Bush Administration Rushes to Relax Environmental Rules Before Leaving

By Eliza Strickland | November 5, 2008 10:21 am

White HouseAmerican voters may have enthusiastically chosen to send Barack Obama to the White House as the next president of the United States, but the Bush Administration still has 76 days in office and seems to be making the most of that time by passing a host of so-called “midnight regulations.” Many of these last-minute rule changes relax environmental regulations, and watchdog groups say these controversial changes may be difficult for the incoming president to undo.

Some of the rule changes would ease or lift constraints on private industry, including power plants, mines and farms. Those and other regulations would help clear obstacles to some commercial ocean-fishing activities, ease controls on emissions of pollutants that contribute to global warming, relax drinking-water standards and lift a key restriction on mountaintop coal mining [Washington Post]. If the rules take effect before inauguration day, the incoming Obama Administration would have to begin a long and complicated regulatory process to reverse them.

Environmental groups and good governance groups have joined together to call for a ban on these last-minute moves. John Kostyack of the National Wildlife Federation … said citizens are cut out of the process, allowing changes in U.S. law that the public opposes, such as rolling back protections under the Endangered Species Act [Reuters]. One of the rules would relax requirements that road- and pipeline-builders consider the impact of their projects on endangered species. Some of the other expected changes will allow increased emissions from power plants, factories, and oil refineries, and will permit coal mining operations to dump toxic waste in valleys and streams.

White House spokesman Tony Fratto defends the rules, arguing that the Bush Administration isn’t trying to push through an excessive number of midnight regulations, it’s just finishing up its final tasks. “The number of regulations under review has remained fairly constant. There is no great increase in the number of regulations that we are reviewing right now.” … Fratto also pointed out that not all the regulations would be viewed positively by business and industry. “Some of the regulations that are coming through I think are not, maybe not, particularly welcome by members of the business community” [AFP].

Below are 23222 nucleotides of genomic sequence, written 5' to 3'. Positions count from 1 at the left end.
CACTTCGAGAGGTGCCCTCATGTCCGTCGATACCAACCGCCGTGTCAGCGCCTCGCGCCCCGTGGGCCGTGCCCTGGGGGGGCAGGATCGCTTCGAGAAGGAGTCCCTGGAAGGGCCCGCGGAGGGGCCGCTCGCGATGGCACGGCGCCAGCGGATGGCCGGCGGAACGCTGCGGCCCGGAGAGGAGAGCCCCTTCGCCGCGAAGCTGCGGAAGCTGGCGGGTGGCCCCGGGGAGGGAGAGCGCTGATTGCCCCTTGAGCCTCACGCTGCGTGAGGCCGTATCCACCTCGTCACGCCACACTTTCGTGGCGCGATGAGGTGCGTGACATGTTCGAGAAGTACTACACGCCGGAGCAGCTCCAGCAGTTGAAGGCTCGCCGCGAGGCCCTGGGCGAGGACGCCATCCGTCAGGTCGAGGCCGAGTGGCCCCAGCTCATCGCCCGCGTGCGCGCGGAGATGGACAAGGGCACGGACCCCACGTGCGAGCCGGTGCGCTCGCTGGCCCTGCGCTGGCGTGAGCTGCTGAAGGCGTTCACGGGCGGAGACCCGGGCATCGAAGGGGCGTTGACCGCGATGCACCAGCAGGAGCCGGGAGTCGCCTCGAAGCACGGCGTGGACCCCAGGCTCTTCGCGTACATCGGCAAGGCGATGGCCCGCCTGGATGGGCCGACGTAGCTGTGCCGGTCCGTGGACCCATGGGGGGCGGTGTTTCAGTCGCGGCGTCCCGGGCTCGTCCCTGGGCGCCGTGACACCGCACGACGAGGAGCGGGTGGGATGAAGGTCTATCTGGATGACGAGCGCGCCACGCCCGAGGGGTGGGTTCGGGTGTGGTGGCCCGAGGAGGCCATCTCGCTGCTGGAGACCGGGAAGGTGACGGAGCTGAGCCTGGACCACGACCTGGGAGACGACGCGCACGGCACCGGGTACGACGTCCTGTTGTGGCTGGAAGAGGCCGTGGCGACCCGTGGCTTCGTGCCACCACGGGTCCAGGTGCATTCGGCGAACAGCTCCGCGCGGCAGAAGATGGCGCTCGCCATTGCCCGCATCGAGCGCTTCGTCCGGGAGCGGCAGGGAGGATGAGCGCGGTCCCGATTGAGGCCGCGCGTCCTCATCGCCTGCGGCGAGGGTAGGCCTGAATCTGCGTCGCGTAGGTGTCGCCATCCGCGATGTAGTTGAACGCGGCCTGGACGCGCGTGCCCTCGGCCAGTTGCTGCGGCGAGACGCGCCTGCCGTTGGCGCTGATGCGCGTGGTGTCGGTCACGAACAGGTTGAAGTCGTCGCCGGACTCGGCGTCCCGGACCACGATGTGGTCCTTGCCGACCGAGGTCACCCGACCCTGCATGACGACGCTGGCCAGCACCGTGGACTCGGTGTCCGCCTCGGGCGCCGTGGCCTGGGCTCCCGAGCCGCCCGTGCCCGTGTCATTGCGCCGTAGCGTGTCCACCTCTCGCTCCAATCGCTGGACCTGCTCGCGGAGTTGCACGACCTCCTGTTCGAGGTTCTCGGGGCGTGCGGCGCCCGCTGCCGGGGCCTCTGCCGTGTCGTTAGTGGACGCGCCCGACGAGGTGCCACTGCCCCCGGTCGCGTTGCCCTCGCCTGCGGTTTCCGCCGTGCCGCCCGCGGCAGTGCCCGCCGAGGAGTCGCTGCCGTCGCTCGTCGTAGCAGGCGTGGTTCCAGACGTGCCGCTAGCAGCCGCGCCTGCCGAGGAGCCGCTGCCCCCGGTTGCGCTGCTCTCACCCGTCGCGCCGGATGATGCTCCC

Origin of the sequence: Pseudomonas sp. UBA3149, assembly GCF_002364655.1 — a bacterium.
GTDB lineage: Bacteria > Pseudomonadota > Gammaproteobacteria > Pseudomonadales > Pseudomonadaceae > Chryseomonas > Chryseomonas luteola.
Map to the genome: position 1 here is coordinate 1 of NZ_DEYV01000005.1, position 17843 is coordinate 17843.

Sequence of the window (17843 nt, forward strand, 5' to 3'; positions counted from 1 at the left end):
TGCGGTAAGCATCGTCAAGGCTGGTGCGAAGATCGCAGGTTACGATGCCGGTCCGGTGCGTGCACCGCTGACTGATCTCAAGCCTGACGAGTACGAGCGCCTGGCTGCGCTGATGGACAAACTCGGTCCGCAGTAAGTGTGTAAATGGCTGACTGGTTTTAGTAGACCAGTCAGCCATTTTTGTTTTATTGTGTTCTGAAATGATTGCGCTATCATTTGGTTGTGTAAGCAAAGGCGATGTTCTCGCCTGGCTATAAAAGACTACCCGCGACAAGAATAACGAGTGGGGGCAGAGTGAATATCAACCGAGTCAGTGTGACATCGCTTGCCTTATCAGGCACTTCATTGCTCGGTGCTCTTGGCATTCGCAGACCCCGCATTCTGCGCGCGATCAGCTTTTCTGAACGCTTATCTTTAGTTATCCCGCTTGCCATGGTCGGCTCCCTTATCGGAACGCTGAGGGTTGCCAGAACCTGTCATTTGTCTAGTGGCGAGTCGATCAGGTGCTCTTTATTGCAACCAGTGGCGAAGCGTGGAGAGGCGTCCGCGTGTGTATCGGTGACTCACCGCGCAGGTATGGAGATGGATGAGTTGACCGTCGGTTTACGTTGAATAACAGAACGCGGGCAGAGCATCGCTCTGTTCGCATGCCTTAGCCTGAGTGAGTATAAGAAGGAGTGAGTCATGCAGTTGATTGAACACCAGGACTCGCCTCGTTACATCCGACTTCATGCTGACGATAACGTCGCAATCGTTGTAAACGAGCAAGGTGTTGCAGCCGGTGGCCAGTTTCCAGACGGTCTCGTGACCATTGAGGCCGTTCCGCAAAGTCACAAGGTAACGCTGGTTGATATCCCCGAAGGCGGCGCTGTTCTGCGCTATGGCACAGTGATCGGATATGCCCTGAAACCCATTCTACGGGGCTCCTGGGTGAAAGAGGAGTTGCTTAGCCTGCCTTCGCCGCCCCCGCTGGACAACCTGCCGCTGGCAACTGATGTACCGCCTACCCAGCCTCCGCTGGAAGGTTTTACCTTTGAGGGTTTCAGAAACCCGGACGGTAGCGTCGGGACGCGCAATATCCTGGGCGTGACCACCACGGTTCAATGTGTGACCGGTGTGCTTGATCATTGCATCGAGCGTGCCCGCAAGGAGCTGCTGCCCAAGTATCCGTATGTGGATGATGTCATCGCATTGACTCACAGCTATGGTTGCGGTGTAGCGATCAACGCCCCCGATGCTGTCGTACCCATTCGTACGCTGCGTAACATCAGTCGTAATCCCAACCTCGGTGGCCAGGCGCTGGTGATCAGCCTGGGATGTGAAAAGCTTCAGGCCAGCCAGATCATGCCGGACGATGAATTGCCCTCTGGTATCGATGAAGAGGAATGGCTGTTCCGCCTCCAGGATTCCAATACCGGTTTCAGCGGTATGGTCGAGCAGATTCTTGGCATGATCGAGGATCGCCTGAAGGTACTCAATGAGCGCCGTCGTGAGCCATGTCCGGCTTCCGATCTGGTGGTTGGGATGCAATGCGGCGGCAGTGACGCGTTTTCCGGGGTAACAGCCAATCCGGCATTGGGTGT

Image: flickr / ~MVI~

  • http://msn Jude

    The Bush administration is well known for its mediocrity, so it’s no use thinking that these measures are going to be beneficial for the majority.
    Let’s just hope the coming days are passing rapidly, it’s time for this administration’s end.

  • Rickard

    At least he probably won’t be pardoning any of the FBI’s most wanted fugitives or stealing the White House furniture and silverware and paintings, or removing all the Os from the White House computer keyboards.

  • Dashni

    Don’t give him any ideas, Rickard.

  • grrranny

    Given his past performance, we can rest assured that he does not act with the best intentions for the people of America in mind. Therefore I suggest that everyone keep a careful diary of all his actions of the last year of his reign. It will help to be able to see exactly WHAT he HAS done to us. Then it will be easier to fix, later. This is true of much of what this man has left as a legacy to us all. He AND all of his stupidly rich friends.

  • Karen E-R

    Why is this not getting more frontline publicity? Obviously the election took focus away from all else, but this is so important. This current administration is beyond reproach.

  • http://www.techsurvivors.net Kris

    From one of the articles cited:
    “While it remains unclear how much the administration will be able to accomplish in the coming weeks, the last-minute rush appears to involve fewer regulations than Bush’s predecessor, Bill Clinton, approved at the end of his tenure.”

  • spha-odon

    appears as the old washington two step, (one step forward and two steps back)”the whore has been riding the beast all along”

  • Gary King

    Bush was picked because he is easily manipulated by those who are really in power. I think that’s why they also picked Palin, at the last minute.

  • FmntGirl

    Right up until the inauguration there are going to be these types of decisions made, that are not in the best interest of the majority of the American citizens. This was never what our founding fathers had in mind and I pray that the Obama Administration can swiftly reverse all of these catastrophies that destroy nature. God Bless the USA!

  • Salmon Warrior

    The horrible legacy and the damage wrought by the Bush administration will live on for perhaps a decade or more. Bush is quantifiably the single worst president in the history of the United States. He should have been impeached.

  • http://obamatalk.org Melissa Evan

    I am real worried about the next election. With everything that is occuring in Iraq, Afghanistan, and the Middle East (not to mention the economy) we definitely need a experienced leader. I’m far from convinced that Barack Obama or any of the Republican candidates so far have the experience or skills it takes to do the job the way it needs to be done. Being president of this country is an tremendously challenging job. Is there any man or woman out there with the experience, skill, and moral courage to do the job?


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